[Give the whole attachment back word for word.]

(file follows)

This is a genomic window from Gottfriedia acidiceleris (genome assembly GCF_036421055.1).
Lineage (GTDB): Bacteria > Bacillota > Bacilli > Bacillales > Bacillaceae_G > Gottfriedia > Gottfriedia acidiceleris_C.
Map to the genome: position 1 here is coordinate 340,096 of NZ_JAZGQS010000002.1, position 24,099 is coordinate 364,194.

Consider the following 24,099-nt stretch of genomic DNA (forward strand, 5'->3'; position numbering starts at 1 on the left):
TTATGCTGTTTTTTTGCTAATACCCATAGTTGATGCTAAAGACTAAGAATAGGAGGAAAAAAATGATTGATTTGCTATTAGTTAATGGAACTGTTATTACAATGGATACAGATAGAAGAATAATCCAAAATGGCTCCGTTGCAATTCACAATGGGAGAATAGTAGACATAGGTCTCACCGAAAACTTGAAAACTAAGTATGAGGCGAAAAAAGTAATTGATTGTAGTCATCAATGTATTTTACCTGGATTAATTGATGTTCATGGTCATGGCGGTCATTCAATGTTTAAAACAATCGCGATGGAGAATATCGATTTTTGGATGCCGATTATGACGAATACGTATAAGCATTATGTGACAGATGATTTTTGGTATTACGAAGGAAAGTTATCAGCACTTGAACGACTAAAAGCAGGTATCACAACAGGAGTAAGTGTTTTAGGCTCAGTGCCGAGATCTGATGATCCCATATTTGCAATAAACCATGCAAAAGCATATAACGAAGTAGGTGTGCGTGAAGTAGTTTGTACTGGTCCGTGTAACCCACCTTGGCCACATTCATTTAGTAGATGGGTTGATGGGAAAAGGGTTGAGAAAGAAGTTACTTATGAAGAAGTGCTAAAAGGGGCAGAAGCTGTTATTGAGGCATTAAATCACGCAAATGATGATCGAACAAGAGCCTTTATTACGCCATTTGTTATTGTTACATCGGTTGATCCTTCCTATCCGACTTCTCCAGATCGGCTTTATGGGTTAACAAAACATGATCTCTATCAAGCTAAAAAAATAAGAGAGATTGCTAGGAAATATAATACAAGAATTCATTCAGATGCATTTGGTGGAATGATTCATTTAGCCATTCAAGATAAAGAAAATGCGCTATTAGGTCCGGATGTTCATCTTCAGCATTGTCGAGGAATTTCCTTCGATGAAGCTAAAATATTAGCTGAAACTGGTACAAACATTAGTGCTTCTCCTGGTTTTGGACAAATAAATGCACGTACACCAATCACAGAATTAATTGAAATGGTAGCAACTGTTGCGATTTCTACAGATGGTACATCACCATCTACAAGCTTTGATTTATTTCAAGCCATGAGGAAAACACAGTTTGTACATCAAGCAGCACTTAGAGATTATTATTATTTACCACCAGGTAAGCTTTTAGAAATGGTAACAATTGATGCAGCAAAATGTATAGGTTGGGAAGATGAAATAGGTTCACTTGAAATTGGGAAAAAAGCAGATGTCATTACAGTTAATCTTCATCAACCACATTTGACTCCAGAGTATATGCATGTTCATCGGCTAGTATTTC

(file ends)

This is a genomic window from Gottfriedia acidiceleris (genome assembly GCF_036421055.1).
Lineage (GTDB): Bacteria > Bacillota > Bacilli > Bacillales > Bacillaceae_G > Gottfriedia > Gottfriedia acidiceleris_C.
Map to the genome: position 1 here is coordinate 340,096 of NZ_JAZGQS010000002.1, position 24,099 is coordinate 364,194.

Consider the following 24,099-nt stretch of genomic DNA (forward strand, 5'->3'; position numbering starts at 1 on the left):
TTATGCTGTTTTTTTGCTAATACCCATAGTTGATGCTAAAGACTAAGAATAGGAGGAAAAAAATGATTGATTTGCTATTAGTTAATGGAACTGTTATTACAATGGATACAGATAGAAGAATAATCCAAAATGGCTCCGTTGCAATTCACAATGGGAGAATAGTAGACATAGGTCTCACCGAAAACTTGAAAACTAAGTATGAGGCGAAAAAAGTAATTGATTGTAGTCATCAATGTATTTTACCTGGATTAATTGATGTTCATGGTCATGGCGGTCATTCAATGTTTAAAACAATCGCGATGGAGAATATCGATTTTTGGATGCCGATTATGACGAATACGTATAAGCATTATGTGACAGATGATTTTTGGTATTACGAAGGAAAGTTATCAGCACTTGAACGACTAAAAGCAGGTATCACAACAGGAGTAAGTGTTTTAGGCTCAGTGCCGAGATCTGATGATCCCATATTTGCAATAAACCATGCAAAAGCATATAACGAAGTAGGTGTGCGTGAAGTAGTTTGTACTGGTCCGTGTAACCCACCTTGGCCACATTCATTTAGTAGATGGGTTGATGGGAAAAGGGTTGAGAAAGAAGTTACTTATGAAGAAGTGCTAAAAGGGGCAGAAGCTGTTATTGAGGCATTAAATCACGCAAATGATGATCGAACAAGAGCCTTTATTACGCCATTTGTTATTGTTACATCGGTTGATCCTTCCTATCCGACTTCTCCAGATCGGCTTTATGGGTTAACAAAACATGATCTCTATCAAGCTAAAAAAATAAGAGAGATTGCTAGGAAATATAATACAAGAATTCATTCAGATGCATTTGGTGGAATGATTCATTTAGCCATTCAAGATAAAGAAAATGCGCTATTAGGTCCGGATGTTCATCTTCAGCATTGTCGAGGAATTTCCTTCGATGAAGCTAAAATATTAGCTGAAACTGGTACAAACATTAGTGCTTCTCCTGGTTTTGGACAAATAAATGCACGTACACCAATCACAGAATTAATTGAAATGGTAGCAACTGTTGCGATTTCTACAGATGGTACATCACCATCTACAAGCTTTGATTTATTTCAAGCCATGAGGAAAACACAGTTTGTACATCAAGCAGCACTTAGAGATTATTATTATTTACCACCAGGTAAGCTTTTAGAAATGGTAACAATTGATGCAGCAAAATGTATAGGTTGGGAAGATGAAATAGGTTCACTTGAAATTGGGAAAAAAGCAGATGTCATTACAGTTAATCTTCATCAACCACATTTGACTCCAGAGTATATGCATGTTCATCGGCTAGTATTTC